Why is Women’s History month important?

This month is dedicated to the ladies.

March 8th was International Women’s Day; in fact the entire month of March is Women’s History Month. Unfortunately I doubt your sons or daughters will come home with papers or projects or coloring pages or assignments regarding Women’s History like they did for other events (like Valentines Day). They know nothing of Emmeline Pankhurst, or Angela Davis, or Gloria Steinem. Or about the brave contributions to the women’s rights movement from amazing women like Sojourner TruthBetty Friedan, and  Alice Walker.

circa 1911: British suffragette Emmeline Pankhurst (1858 - 1928), being jeered by a crowd in New York.

British suffragette Emmeline Pankhurst  being jeered by a crowd in New York.

Feminism (yes I used the dreaded F word – that’s another blog post altogether) has come a long way in the years since the Women’s Suffrage movement but it still hasn’t come far enough. Many of our young girls grow up knowing next to nothing about the Women’s Suffrage movement or what struggles we still face as women in today’s culture.

Don’t take it from me. Listen to Annie Lennox. As she so eloquently told us in her Guardian article all about the reasons we need to continue to fight for Women’s rights…

  • Women account for two-thirds of all working hours and produce half the world’s food, but earn only 10% of global income and own 1% of property.
  • Though women make up half the global population, they represent 70% of the world’s poor.
  • Women and girls aged 15–44 are more at risk from rape and domestic violence than they are war, cancer, malaria and traffic accidents.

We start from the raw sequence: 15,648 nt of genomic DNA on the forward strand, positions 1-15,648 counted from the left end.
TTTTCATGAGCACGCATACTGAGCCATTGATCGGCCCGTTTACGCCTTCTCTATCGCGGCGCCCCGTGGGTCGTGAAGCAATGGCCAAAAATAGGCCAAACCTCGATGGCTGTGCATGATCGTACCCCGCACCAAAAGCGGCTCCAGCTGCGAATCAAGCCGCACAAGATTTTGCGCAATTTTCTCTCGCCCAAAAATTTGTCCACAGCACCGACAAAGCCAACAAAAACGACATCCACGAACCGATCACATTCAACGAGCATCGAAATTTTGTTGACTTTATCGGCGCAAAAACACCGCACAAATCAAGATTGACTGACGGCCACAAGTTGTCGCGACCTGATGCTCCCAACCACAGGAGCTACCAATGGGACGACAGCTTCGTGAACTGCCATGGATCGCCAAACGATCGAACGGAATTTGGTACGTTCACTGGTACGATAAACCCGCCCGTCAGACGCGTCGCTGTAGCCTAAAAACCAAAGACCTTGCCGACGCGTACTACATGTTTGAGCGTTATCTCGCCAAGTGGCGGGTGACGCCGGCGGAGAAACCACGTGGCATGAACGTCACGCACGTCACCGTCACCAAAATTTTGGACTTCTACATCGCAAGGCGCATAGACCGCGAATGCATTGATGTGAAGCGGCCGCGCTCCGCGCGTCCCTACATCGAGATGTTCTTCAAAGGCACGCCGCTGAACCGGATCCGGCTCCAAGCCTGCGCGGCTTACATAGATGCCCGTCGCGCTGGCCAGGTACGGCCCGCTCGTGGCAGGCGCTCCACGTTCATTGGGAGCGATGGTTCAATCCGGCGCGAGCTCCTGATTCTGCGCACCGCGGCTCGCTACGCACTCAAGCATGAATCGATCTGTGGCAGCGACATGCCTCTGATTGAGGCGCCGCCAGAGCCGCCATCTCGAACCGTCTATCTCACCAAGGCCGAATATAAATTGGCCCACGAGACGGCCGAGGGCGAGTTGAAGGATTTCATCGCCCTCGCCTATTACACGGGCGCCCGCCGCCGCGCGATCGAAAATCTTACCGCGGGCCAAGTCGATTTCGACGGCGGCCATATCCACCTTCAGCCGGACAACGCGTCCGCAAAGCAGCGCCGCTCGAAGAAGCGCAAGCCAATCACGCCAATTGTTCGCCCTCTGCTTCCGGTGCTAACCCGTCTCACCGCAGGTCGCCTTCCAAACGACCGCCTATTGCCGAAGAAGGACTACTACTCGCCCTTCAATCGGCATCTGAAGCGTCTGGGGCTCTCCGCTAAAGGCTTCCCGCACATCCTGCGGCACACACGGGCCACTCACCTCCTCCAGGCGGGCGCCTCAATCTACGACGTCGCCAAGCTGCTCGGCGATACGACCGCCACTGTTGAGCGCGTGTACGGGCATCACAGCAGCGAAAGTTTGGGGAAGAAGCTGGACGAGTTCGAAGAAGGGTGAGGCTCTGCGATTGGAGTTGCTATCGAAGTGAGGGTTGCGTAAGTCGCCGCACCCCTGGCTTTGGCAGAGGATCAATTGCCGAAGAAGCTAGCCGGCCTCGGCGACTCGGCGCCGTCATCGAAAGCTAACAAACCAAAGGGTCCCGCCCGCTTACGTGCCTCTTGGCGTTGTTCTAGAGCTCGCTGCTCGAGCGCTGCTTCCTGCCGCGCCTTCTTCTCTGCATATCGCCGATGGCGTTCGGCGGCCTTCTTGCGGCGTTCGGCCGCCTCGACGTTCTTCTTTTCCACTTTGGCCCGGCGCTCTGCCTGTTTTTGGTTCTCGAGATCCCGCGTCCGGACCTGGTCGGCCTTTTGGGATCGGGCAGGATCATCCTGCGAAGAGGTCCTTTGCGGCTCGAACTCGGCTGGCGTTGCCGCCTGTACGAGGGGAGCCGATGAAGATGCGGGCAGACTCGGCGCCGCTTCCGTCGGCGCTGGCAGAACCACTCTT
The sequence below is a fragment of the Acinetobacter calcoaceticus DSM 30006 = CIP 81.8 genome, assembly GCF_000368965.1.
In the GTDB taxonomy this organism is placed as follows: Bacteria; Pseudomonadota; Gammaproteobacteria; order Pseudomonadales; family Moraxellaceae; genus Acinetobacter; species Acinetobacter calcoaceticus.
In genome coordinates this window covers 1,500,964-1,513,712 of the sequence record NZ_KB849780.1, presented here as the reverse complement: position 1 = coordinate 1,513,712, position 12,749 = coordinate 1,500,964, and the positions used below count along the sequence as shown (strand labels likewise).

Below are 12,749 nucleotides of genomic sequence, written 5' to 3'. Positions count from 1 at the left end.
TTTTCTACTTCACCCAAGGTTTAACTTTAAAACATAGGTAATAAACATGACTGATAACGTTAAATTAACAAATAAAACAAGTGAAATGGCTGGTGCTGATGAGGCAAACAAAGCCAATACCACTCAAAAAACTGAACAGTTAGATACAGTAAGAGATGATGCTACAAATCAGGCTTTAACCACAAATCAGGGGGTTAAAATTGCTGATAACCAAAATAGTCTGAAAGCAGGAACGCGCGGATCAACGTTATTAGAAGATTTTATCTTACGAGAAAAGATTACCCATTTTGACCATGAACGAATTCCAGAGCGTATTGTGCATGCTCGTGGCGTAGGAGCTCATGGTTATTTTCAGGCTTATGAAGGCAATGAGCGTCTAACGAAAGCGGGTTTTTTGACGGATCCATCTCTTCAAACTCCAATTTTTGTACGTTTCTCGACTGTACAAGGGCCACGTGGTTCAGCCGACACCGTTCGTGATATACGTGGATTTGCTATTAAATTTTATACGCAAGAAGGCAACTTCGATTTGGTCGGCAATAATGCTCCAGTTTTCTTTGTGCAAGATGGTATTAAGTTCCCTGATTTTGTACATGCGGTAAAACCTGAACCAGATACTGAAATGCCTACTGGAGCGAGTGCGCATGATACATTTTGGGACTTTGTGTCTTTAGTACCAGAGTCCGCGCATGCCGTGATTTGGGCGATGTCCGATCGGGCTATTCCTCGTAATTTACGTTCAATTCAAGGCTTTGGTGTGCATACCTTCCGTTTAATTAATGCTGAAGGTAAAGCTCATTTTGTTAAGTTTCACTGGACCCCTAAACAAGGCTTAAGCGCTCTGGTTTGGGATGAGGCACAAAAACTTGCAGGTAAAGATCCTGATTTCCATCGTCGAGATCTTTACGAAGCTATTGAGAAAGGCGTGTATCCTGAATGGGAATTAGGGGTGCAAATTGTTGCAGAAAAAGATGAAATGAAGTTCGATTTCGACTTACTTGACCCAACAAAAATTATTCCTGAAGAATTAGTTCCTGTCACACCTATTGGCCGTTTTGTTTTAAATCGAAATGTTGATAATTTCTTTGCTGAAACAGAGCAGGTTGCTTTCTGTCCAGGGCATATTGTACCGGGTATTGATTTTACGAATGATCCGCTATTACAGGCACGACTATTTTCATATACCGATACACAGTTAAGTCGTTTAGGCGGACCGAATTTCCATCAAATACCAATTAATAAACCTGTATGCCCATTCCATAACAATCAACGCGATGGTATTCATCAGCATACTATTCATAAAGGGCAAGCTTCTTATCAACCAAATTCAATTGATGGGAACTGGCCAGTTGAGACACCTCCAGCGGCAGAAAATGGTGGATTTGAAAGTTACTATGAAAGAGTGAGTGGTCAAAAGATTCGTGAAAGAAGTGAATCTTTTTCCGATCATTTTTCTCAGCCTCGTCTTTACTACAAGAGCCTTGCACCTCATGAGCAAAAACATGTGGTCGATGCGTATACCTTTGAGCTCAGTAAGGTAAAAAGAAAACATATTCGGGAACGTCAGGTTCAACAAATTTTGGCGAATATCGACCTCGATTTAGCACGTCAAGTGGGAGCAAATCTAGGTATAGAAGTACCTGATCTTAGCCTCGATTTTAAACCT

• At least one in three women around the world have been beaten, coerced into sex or abused in their lifetime.
  • Between 1.5 million and 3 million girls and women die each year because of gender-based violence.
  • Between 700,000 and 4 million girls and women are sold into prostitution each year.
  • 99% of maternal deaths occur in developing countries, with women dying of pregnancy-related causes at the rate of one a minute.
  • Women account for nearly two-thirds of the world’s 780 million people who cannot read.
  • 41 million girls worldwide are still denied a primary education.
  • Globally, only one in five parliamentarians are women.

And the icing on the cake? According to BBC NewsOfficial figures show men (STILL) earn 14.2% more per hour than women.

In our day and age, we may not think about what happens in countries so far away from us. Or even what happens in our own country that still speaks of gender inequality. Many of our children will go most of their childhood NOT hearing about this movement, or any other inspiring stories that should be shared in honor of Women’s History Month.

This needs to change. WE need to CHANGE. We need to honour and celebrate Women’s History Month by shouting from the rooftops, talking to our children, speaking up in schools and churches, to remember that women’s history matters.

So what can YOU do about it? I know what we’re doing about it… we’re talking about it and you should too! This month on we’ll be featuring extraordinary and exceptional women. From our picks from the most inspiring women, to our favourite female authors, to women’s issues affecting the world today.

What women have inspired you? Made you grow? Made your heart swell or helped you change? Would love to hear all about it in the comments or on Facebook  Twitter and Instagram.

Let’s talk about it!